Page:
Following extensive discussion among scholars, researchers and activists, Japanese civil society has given the greenlight for preparations to be made for the launch of Tax Justice Network Japan. This new member of the global tax justice movement will bring together existing activist groups such as the Citizens’ Network for Tax Justice in Japan and the NGO Forum for International Solidarity Levies, with the aim of launching TJN-Japan by end-2016.
This greenlight comes just days after a TJN mission to Tokyo, comprising John Christensen and Krishen Mehta, took part in a hectic week of meetings with a wide range of parliamentarians, trade unions, NGOs, journalists and other civil society groups with an interest in economic and social justice.
Importantly, being a member of both G7 and G20 Japan is in a position to play a leading role in promoting tax justice policies on the international agenda.
As a leading trading nation Japan is well placed to understand how tax avoidance undermines fair trade, while tax havens harm the quality of development in almost all countries.
Japan also hosts a major offshore finance centre, but has avoided encouraging tax avoidance through a Tax Haven Counter Measure Law (1978) and its secrecy score of 58 places it below the TJN’s secrecy jurisdiction threshold (countries with a financial secrecy score above 60 are categorised as secrecy jurisdictions).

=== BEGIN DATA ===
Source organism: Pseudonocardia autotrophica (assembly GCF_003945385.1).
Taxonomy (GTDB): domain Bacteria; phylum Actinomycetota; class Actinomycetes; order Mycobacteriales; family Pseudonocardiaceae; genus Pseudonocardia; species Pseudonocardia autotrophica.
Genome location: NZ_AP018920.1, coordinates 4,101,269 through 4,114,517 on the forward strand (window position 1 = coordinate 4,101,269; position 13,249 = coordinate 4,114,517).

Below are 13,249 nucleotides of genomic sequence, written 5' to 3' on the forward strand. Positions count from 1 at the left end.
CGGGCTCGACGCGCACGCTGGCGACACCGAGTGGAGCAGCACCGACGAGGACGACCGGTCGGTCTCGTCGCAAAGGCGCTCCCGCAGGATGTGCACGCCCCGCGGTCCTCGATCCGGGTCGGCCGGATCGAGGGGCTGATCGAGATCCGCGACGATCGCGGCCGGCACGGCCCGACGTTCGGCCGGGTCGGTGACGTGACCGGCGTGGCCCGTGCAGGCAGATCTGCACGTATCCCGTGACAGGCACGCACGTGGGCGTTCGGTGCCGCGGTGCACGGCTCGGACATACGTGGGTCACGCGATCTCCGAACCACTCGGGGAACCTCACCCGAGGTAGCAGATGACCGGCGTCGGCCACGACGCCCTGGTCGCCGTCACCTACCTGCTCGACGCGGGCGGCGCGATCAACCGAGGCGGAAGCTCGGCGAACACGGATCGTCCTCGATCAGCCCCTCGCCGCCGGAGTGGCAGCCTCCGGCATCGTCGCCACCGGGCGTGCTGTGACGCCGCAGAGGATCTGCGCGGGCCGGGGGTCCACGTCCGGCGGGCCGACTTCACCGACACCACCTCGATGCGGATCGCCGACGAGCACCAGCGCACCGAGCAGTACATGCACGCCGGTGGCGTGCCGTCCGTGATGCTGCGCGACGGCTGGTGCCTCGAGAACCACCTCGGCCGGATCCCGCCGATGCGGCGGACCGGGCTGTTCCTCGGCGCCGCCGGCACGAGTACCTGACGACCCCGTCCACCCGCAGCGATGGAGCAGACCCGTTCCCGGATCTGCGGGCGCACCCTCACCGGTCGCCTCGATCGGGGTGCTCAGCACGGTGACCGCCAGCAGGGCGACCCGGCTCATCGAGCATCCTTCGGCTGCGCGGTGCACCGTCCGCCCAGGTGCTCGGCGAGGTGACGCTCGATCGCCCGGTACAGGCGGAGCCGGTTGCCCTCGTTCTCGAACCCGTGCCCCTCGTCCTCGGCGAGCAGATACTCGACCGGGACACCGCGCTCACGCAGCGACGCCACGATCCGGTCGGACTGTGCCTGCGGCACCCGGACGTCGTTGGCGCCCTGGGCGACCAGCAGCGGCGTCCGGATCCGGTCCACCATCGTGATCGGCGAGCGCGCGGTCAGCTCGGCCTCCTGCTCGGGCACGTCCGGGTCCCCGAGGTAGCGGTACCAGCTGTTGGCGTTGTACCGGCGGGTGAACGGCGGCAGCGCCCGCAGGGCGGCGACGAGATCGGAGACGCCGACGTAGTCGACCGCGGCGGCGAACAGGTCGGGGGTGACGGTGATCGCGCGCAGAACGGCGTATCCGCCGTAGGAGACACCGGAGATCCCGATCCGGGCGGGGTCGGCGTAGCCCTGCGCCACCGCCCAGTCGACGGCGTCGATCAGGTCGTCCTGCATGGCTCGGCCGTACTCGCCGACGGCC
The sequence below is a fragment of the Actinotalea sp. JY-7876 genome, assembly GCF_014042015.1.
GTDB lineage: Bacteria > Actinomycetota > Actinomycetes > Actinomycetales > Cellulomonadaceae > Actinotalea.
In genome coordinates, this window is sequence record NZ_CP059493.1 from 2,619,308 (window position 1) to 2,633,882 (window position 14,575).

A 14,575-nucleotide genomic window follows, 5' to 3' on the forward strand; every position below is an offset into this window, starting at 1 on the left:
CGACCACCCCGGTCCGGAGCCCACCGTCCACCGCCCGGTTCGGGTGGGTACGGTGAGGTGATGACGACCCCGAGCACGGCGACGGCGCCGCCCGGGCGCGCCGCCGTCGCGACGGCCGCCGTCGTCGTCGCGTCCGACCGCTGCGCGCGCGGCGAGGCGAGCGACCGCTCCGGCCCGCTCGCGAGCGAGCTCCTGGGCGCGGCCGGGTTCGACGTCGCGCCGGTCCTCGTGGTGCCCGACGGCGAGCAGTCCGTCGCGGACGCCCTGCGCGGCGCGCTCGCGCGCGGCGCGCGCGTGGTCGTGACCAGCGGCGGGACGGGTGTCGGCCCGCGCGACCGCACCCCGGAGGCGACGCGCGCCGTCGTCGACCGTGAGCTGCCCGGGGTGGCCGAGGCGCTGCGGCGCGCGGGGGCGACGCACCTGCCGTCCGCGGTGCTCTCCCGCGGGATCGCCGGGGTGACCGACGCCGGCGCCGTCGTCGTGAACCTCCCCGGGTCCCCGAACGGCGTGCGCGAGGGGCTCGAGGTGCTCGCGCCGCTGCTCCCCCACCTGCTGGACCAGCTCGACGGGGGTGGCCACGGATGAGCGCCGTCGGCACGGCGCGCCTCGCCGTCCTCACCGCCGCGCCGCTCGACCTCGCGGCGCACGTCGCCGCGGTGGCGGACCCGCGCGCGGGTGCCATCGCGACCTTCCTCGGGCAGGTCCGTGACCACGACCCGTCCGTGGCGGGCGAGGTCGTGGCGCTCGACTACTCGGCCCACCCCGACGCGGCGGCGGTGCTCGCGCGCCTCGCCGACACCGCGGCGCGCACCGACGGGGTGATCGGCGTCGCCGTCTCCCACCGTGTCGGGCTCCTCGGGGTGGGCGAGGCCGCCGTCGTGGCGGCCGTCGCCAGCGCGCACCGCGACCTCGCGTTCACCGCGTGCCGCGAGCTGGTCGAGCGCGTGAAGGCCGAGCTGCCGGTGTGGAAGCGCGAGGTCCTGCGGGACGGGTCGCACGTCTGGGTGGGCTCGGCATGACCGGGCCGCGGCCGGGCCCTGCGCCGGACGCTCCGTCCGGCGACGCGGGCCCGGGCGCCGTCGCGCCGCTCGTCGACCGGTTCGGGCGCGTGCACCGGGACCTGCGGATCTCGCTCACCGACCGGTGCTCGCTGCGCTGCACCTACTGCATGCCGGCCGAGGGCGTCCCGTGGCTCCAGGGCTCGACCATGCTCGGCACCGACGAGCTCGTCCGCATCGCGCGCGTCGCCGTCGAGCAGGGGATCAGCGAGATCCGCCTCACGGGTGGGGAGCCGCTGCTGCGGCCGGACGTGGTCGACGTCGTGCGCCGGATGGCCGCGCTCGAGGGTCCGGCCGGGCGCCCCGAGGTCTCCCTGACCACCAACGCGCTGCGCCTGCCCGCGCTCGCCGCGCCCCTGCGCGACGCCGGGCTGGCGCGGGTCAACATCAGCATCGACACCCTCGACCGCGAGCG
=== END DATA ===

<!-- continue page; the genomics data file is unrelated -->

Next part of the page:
While Japan is deficient in some areas of transparency – for example, the government has not yet agreed to make Country-by-Country Reports publicly available, and company ownership information is also not made available to the public – the 2013 peer review report of the Global Forum on Transpaency and Exchange of Information for Tax Purposes deemed Japan compliant and largely compliant in most respects. This places Japan in a good position to take a leadership role within G7 and G20 in pushing for both improved transparency and information exchange on tax matters.
Japan is also a major contributor to overseas development assistance and has been at the forefront in supporting efforts to strengthen the tax administrations of developing countries. During their meetings with politicians and senior officials the TJN delegation also discussed the need to help tax administrations develop their capacity to audit and investigate tax avoiding multinational companies which can exploit tax havens to shift profits offshore. Technical assistance in this area will help poorer countries reduce their vulnerability to the aggressive tax strategies of many MNCs.
Japanese civil society has been actively engaged on tax justice issues for many years, so the imminent launch of Tax Justice Network Japan represents a major step towards full engagement on research, advocacy and campaign work at the global level.